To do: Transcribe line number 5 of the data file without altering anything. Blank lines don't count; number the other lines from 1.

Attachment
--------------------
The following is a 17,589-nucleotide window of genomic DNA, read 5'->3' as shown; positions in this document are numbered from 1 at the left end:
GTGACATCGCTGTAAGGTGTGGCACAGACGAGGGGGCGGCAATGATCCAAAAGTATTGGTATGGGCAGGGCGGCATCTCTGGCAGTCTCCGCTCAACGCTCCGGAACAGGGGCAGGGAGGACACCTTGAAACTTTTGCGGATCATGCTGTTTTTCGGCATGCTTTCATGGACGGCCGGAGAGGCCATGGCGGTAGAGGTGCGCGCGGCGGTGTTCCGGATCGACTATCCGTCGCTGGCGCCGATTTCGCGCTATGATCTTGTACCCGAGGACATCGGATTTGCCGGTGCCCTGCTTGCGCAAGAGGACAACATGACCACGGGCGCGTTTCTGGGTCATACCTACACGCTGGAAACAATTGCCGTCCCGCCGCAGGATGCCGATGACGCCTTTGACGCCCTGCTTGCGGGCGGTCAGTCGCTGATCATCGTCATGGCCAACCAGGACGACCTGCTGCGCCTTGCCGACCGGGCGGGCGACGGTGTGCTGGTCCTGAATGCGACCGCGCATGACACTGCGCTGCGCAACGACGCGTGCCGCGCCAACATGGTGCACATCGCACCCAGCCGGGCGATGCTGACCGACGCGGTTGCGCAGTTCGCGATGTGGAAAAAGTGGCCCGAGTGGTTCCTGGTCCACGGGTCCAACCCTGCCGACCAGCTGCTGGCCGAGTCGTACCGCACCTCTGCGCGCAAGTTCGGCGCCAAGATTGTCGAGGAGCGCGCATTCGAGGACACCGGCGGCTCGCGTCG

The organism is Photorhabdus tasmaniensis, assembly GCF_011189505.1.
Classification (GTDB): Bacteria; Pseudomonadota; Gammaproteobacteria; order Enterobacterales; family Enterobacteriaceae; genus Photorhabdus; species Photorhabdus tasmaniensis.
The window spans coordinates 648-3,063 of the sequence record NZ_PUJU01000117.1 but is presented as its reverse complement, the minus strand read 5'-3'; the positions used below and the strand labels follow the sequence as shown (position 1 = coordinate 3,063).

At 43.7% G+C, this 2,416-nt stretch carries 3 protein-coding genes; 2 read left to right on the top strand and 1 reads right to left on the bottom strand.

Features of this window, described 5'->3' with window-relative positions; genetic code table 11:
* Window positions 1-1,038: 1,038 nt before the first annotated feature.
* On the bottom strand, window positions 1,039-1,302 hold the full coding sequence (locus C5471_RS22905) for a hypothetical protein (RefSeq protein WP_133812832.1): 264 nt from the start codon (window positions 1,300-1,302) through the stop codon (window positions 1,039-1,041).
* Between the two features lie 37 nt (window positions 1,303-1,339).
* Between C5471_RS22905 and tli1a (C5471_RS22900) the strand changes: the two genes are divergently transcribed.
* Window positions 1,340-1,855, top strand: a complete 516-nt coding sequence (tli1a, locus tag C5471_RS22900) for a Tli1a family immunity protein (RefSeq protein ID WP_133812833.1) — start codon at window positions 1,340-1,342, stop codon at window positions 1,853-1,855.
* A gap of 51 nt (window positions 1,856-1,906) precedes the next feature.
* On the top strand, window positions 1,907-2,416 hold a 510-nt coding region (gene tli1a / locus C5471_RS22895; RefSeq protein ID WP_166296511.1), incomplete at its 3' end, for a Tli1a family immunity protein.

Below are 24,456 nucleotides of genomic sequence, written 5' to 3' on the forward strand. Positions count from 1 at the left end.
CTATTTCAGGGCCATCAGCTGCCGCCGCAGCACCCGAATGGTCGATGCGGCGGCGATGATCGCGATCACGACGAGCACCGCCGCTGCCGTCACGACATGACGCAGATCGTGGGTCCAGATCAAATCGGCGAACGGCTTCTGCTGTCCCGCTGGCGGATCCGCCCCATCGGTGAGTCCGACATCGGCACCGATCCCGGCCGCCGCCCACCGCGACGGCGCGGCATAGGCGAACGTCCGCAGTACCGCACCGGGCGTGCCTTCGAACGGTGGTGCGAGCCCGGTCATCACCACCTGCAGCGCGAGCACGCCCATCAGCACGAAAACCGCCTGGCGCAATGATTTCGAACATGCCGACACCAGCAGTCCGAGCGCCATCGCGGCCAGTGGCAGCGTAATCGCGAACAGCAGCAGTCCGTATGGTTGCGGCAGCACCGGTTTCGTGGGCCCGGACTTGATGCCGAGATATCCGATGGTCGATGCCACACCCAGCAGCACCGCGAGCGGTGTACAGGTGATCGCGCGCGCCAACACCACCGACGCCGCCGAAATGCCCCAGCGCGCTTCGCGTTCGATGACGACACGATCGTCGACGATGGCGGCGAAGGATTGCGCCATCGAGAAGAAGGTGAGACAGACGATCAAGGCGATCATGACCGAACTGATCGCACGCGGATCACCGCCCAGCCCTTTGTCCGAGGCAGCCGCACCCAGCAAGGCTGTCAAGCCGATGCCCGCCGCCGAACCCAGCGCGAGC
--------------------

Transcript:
The window spans coordinates 648-3,063 of the sequence record NZ_PUJU01000117.1 but is presented as its reverse complement, the minus strand read 5'-3'; the positions used below and the strand labels follow the sequence as shown (position 1 = coordinate 3,063).